Some idea of what paprika first looked like can be obtained from a relief found on the Tello Obelisk, thought to have been carved around 800-1000 AD. The introduction of paprika into Europe can be dated from the first voyage of Christopher Columbus to America in 1492. Portuguese ships carried paprika from Spain to Arabia, and from there it spread to all the areas conquered by the Ottoman Turks, including Hungary (Andrews, 1984). The first large-fruited (Kalinkói, Várnai), tomato-shaped and horn-shaped types were introduced into Hungary by Bulgarian market-gardeners in the late 19th century. These market-gardeners maintained their paprika varieties through the positive selection of individual plants. The first organised breeding of vegetable peppers is linked with the name of Lambert Angeli (1916-1971), while the most successful paprika breeder in Hungary was István Túri (1933-1999). No ready-made paprika lines are available on the market, so paprika breeders use a greater proportion of lines of their own breeding than those working with other species. It is an advantage, however, that in paprika many quality traits can be selected on the basis of phenotypical traits, so in many cases visual evaluation can be employed in place of the far more costly measurement of performance traits. A further advantage is that the paprika species behaves decisively as a self-fertilised crop, the plants require little space, and the species is cosmopolitan. To improve selection efficiency, an environment is required that accentuates differences for the traits to be selected. In Hungary this can best be achieved in a field environment, which is also less costly. The following traits can be tested in field nurseries: tolerance (CMV, Xanthomonas, etc.), horizontal resistance traits (purple nodes, leathery leaves, etc.), development rate, abiotic stress tolerance, susceptibility to sunburn and purple fruit, undesirable fruit shape and surface, lack of pungency (C gene) and undesirable flavour traits. The following traits can be selected either in the field or in the greenhouse: yield potential (fruit size, number of fruit/plant, flesh thickness), plant height, regeneration ability, Susceptibility to Ca spots, white colour, basic colour of biologically mature fruit, determinate growth. Traits that can only be selected under controlled conditions: sensitivity to light deficiency, vertical resistance genes. An important practical rule for selection is that more costly techniques should only be applied after the number of plants has been reduced using cheaper selection methods.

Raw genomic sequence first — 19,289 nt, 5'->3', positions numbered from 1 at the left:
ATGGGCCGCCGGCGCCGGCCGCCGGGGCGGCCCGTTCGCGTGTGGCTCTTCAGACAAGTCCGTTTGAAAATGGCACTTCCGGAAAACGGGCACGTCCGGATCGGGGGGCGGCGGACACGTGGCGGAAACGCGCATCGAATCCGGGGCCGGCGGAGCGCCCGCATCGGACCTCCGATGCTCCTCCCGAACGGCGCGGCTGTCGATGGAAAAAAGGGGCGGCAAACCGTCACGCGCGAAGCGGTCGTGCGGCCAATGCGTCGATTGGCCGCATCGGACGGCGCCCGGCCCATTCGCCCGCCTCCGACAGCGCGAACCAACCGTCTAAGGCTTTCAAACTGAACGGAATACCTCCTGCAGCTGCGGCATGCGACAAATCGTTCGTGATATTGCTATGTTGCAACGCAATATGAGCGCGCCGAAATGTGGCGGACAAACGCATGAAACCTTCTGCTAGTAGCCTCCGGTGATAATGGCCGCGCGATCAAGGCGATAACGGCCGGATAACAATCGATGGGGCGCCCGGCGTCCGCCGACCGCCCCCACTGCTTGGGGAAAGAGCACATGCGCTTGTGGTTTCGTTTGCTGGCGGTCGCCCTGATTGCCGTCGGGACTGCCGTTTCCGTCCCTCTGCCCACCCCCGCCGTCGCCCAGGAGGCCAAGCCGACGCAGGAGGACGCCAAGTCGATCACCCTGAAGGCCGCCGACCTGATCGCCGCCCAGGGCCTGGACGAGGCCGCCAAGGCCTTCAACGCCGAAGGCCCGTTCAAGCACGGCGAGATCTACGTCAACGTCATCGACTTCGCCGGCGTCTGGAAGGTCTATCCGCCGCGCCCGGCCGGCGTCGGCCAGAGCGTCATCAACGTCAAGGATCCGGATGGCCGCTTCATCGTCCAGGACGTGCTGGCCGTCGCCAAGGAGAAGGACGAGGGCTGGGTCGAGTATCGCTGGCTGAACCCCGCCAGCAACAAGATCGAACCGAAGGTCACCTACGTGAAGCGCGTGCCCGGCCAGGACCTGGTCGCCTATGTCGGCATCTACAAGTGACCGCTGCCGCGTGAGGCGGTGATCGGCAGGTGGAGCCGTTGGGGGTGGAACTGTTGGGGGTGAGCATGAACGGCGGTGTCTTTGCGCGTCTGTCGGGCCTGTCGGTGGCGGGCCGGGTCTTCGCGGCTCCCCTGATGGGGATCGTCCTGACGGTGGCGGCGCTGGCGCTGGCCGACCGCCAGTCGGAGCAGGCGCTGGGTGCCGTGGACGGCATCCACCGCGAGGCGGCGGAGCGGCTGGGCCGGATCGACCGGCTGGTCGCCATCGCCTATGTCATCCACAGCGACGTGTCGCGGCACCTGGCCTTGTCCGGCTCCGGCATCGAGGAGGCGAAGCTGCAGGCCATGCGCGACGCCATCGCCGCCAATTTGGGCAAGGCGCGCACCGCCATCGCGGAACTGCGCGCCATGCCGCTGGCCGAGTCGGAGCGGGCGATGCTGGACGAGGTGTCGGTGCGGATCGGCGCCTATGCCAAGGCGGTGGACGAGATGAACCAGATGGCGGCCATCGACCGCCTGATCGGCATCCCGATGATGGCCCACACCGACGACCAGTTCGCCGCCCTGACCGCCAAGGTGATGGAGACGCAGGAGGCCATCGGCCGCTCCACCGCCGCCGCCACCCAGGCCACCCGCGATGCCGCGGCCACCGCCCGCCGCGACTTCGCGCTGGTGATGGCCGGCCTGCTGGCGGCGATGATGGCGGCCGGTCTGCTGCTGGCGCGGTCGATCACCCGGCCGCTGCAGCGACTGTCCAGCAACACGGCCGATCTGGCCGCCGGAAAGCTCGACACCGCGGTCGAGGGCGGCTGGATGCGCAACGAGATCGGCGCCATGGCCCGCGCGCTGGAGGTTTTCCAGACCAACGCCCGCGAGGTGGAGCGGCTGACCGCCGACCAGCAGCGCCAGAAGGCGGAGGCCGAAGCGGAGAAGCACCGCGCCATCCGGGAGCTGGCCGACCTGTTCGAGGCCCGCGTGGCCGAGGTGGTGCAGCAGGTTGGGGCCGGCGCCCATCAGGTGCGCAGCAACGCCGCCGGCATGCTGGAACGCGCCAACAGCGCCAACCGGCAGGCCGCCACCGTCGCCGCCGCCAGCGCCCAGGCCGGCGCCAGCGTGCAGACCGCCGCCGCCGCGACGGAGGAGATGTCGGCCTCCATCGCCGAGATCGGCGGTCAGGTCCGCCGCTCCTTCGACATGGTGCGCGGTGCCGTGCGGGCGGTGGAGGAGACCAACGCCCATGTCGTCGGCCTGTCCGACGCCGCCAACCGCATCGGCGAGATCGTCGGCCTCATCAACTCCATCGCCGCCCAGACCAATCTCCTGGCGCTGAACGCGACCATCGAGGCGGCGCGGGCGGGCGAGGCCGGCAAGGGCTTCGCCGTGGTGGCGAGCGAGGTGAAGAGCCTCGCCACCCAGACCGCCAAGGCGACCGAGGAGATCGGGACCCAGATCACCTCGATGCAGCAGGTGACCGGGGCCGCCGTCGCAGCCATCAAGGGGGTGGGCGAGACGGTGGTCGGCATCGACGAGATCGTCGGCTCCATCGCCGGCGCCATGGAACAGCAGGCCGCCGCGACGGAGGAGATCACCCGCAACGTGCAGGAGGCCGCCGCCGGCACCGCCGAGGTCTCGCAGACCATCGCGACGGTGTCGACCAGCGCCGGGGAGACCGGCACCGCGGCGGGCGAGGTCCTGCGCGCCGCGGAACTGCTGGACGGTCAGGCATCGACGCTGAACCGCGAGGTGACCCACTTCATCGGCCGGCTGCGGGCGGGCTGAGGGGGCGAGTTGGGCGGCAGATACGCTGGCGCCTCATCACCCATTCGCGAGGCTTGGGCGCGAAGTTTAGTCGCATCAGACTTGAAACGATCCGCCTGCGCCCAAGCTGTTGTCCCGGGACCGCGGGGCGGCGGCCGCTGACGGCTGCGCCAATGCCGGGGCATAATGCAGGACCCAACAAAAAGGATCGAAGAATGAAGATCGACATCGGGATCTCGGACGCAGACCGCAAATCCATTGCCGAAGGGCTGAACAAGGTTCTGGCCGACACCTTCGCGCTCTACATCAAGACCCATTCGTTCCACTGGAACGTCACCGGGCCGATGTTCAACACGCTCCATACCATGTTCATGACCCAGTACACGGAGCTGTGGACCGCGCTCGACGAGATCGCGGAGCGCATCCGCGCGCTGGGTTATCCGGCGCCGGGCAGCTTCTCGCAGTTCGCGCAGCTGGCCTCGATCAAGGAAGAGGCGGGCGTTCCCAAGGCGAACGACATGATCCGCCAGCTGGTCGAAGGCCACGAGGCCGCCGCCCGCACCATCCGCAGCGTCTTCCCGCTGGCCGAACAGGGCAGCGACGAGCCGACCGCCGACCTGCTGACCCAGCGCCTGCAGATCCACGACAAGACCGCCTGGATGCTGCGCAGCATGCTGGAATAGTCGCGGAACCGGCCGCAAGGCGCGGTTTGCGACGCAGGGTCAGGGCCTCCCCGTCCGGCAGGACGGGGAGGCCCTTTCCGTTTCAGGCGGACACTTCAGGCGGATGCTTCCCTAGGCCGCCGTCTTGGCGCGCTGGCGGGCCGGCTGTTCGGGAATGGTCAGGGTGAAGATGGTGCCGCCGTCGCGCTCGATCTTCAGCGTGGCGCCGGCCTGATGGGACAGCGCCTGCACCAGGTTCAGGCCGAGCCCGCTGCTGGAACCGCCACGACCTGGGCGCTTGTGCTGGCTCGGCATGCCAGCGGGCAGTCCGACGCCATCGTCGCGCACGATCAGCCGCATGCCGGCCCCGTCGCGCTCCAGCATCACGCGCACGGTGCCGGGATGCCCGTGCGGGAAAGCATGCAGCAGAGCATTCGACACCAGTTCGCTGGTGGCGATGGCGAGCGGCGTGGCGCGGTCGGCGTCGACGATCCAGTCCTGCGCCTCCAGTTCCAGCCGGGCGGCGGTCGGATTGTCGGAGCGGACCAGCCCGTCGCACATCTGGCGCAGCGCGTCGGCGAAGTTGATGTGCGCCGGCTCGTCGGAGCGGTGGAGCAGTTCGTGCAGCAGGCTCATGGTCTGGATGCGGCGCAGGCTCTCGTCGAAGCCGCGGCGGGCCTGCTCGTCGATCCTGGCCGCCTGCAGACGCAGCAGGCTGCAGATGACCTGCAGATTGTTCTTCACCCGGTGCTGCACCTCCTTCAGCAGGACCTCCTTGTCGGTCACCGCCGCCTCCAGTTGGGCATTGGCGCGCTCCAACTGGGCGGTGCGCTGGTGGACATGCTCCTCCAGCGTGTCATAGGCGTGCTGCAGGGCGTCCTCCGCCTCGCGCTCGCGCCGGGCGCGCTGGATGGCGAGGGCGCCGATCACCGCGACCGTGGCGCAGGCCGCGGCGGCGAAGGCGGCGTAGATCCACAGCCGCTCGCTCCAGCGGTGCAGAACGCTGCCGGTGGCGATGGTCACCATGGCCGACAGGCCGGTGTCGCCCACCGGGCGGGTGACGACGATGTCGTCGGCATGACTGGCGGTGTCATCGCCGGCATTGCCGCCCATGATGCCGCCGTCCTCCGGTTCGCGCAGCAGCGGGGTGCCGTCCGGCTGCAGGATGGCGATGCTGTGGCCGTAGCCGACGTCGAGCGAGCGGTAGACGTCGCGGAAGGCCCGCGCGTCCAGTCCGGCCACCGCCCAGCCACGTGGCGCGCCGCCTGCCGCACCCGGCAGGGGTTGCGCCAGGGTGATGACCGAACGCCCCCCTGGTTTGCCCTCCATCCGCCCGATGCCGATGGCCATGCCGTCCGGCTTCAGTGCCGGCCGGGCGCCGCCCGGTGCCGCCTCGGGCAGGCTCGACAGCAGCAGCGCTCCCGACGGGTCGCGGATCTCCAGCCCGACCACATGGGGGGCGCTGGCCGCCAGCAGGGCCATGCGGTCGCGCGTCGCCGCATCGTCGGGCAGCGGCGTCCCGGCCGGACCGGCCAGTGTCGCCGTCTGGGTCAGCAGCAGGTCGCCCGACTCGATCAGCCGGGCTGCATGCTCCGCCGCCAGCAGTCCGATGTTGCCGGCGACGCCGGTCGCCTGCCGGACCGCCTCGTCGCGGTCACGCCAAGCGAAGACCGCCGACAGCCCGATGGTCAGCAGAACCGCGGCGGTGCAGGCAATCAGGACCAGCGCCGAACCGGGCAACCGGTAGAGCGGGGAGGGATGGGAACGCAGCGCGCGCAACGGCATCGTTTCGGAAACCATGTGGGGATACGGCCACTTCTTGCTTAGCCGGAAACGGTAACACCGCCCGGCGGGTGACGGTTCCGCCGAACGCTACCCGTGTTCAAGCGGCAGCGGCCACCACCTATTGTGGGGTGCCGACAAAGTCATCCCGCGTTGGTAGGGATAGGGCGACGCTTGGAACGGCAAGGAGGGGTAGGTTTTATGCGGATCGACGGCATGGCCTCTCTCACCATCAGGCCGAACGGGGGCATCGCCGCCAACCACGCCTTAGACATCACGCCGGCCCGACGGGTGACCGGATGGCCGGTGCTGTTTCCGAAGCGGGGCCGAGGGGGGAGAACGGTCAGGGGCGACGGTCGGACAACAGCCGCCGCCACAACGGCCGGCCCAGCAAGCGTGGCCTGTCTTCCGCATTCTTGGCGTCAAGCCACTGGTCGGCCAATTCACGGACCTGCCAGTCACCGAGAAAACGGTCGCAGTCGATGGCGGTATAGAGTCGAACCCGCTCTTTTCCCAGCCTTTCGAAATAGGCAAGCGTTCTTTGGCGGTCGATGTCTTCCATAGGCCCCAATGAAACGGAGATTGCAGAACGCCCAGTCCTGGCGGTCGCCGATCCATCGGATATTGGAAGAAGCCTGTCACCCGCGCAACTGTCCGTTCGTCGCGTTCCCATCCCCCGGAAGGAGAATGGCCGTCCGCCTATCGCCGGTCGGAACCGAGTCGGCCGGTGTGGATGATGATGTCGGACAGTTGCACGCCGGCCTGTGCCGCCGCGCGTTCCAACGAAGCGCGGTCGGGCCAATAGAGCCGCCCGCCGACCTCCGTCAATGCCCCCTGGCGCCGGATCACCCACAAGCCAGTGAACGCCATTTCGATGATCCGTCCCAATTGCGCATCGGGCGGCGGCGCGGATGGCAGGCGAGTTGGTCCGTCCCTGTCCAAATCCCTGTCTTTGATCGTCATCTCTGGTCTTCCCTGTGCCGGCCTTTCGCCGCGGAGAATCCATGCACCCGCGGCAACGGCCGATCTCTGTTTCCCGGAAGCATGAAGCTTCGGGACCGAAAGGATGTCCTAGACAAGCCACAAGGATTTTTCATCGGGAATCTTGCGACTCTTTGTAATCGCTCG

One important aim of hybrid breeding is to exploit the heterosis effect appearing in the F1. Nevertheless, the breeders of commercial F1 hybrids have no real information on the extent of heterosis manifested in the combinations they produce, since the mean value of the combination in question is never compared with that of the parents or of the better parent, but only with that of the most popular control variety it is hoped to surpass. The complex variety value of a new hybrid should be greater than that of the control. In the case of pepper hybrids the factors that make up the complex variety value can be divided into four groups: the early and total yield potential predicted from the individual value of the parents (P), special consumption and production traits resulting in F1 quality (Q), F1 resistance value (R) and the heterosis effect (H). The importance of these four factors in the complex variety value of a given pepper hybrid may be summed in innumerable variations, but the individual yield potential and quality traits of the parents are of outstanding importance. This is the basis, without which combining ability, resistance value and heterosis effect will remain unexploited. When selecting pepper lines for combining ability, risks may be involved in over-strict selection for general combining ability alone, so a combined crossing system involving a carefully constructed partial diallel is normally employed to obtain information on the general combining ability of lines preliminarily screened for individual plant performance and on the specific combining ability of their combinations. Cross-breeding aimed at the development of parental lines and constant varieties makes use of single crosses, crossing series, backcrossing and resistance breeding.
As locus-specific co-dominant PCR-based markers that allow semi-automated, high-throughput investigation technologies, microsatellites are ideal tools for genotype identification. Eleven of a set of 114 microsatellite markers available at the Agricultural Biotechnology Center proved to be suitable to distinguish between the parents of at least one of nine sweet pepper hybrid combinations. Markers with the highest information capacity were found to be capable of distinguishing between the parents of four different hybrid combinations and exhibited up to four different alleles in 18 haplotypes.
The paper is a short summary of the main archaeological outcomes of an interdisciplinary project in a section of the Drava river crossing the territory of Somogy county, in Hungary. One of the study areas is the vicinity of Berzence where medieval settlement patterns, land use and economy have been reconstructed on the basis of historical sources and an archaeological field survey. A comprehensive review of architectural history and material culture of the Ottoman Period stronghold in Barcs was the other area under investigation. Research there was based on written sources and the archaeological assemblage recovered from the palisaded fort. Zooarchaeological research at this site revealed some significant culture historical aspects of this stronghold. Underwater archaeological investigations carried out in the Drava river itself and aerial exploration of the study areas also supplied valuable archaeological results.